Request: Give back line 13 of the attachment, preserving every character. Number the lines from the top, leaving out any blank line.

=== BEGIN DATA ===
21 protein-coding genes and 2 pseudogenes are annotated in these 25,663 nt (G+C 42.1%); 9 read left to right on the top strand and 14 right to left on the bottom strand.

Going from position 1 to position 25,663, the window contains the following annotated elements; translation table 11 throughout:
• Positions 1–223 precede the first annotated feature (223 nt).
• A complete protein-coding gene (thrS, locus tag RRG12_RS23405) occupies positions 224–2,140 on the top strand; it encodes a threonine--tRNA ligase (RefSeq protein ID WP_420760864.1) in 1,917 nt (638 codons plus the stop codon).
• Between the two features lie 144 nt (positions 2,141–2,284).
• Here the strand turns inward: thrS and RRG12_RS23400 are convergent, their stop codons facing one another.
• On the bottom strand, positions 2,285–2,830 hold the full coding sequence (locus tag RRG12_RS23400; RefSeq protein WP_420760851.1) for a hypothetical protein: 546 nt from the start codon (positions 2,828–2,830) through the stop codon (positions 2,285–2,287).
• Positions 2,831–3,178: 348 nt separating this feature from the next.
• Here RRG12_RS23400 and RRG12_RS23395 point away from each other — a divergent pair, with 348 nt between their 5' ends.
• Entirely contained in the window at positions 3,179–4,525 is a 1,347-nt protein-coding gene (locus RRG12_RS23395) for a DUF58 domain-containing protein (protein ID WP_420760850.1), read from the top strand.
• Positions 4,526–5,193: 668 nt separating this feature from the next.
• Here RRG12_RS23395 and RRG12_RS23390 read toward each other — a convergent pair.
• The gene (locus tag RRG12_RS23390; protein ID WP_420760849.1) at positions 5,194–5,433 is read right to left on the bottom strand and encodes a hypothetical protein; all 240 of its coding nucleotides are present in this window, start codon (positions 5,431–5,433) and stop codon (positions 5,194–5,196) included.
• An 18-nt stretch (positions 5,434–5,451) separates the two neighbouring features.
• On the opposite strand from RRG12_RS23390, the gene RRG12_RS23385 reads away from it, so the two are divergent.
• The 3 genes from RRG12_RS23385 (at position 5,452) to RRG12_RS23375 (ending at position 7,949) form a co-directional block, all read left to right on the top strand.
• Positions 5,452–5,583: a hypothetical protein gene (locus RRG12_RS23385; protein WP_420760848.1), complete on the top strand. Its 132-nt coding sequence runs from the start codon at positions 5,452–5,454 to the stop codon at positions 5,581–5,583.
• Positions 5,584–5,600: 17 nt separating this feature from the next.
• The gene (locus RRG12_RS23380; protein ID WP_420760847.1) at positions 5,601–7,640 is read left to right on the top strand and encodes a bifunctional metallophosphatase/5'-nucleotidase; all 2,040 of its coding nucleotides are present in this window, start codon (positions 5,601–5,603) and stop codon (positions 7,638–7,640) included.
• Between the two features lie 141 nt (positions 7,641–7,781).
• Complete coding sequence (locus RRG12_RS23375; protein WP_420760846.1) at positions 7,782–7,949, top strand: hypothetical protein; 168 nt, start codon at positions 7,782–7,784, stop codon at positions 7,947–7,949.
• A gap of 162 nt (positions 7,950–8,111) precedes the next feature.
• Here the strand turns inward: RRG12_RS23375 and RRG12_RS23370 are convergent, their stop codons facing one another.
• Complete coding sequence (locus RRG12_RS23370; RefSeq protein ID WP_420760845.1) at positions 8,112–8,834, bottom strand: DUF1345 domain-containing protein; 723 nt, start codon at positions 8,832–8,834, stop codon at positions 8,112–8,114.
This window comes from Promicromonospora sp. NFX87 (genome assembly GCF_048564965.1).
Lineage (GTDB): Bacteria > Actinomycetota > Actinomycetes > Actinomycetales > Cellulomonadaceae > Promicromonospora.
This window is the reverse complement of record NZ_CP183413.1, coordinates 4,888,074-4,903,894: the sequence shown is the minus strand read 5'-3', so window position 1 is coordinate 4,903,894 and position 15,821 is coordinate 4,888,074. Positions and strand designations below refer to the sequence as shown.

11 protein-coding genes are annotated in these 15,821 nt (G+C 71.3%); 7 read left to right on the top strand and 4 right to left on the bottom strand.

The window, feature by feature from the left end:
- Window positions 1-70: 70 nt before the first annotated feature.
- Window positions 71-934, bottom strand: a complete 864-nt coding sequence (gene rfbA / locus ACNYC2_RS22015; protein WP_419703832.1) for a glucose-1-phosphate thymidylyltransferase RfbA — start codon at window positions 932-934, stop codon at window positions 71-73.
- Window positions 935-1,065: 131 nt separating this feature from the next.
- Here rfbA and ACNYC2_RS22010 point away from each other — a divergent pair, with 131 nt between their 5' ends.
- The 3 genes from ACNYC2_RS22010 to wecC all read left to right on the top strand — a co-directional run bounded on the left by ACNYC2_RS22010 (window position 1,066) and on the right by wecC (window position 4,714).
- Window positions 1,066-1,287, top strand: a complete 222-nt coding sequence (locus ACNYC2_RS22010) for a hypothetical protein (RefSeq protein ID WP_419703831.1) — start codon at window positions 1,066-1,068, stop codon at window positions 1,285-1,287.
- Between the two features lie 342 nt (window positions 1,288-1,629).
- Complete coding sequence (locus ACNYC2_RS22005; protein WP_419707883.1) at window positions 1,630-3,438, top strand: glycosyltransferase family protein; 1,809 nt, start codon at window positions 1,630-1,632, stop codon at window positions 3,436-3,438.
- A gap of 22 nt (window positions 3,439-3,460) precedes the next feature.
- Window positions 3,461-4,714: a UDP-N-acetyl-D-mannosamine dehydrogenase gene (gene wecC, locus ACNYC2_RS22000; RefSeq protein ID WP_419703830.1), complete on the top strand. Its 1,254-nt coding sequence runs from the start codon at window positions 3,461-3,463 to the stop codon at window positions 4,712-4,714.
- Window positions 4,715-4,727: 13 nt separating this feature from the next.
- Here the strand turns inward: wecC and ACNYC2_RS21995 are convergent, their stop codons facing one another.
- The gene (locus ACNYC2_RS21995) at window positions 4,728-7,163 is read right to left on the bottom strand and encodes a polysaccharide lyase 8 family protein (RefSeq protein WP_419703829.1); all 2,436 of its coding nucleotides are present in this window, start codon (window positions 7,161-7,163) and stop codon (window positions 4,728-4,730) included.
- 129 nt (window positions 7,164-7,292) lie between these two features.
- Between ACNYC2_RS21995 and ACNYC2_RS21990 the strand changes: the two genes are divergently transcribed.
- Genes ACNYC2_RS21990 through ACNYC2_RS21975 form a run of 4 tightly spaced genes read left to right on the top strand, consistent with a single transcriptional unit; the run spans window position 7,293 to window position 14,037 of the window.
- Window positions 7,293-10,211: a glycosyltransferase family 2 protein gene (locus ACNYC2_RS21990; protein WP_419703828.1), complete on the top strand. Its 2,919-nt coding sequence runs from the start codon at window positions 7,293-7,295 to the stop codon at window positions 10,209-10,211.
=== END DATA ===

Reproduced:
• The gene (locus tag RRG12_RS23390; protein ID WP_420760849.1) at positions 5,194–5,433 is read right to left on the bottom strand and encodes a hypothetical protein; all 240 of its coding nucleotides are present in this window, start codon (positions 5,431–5,433) and stop codon (positions 5,194–5,196) included.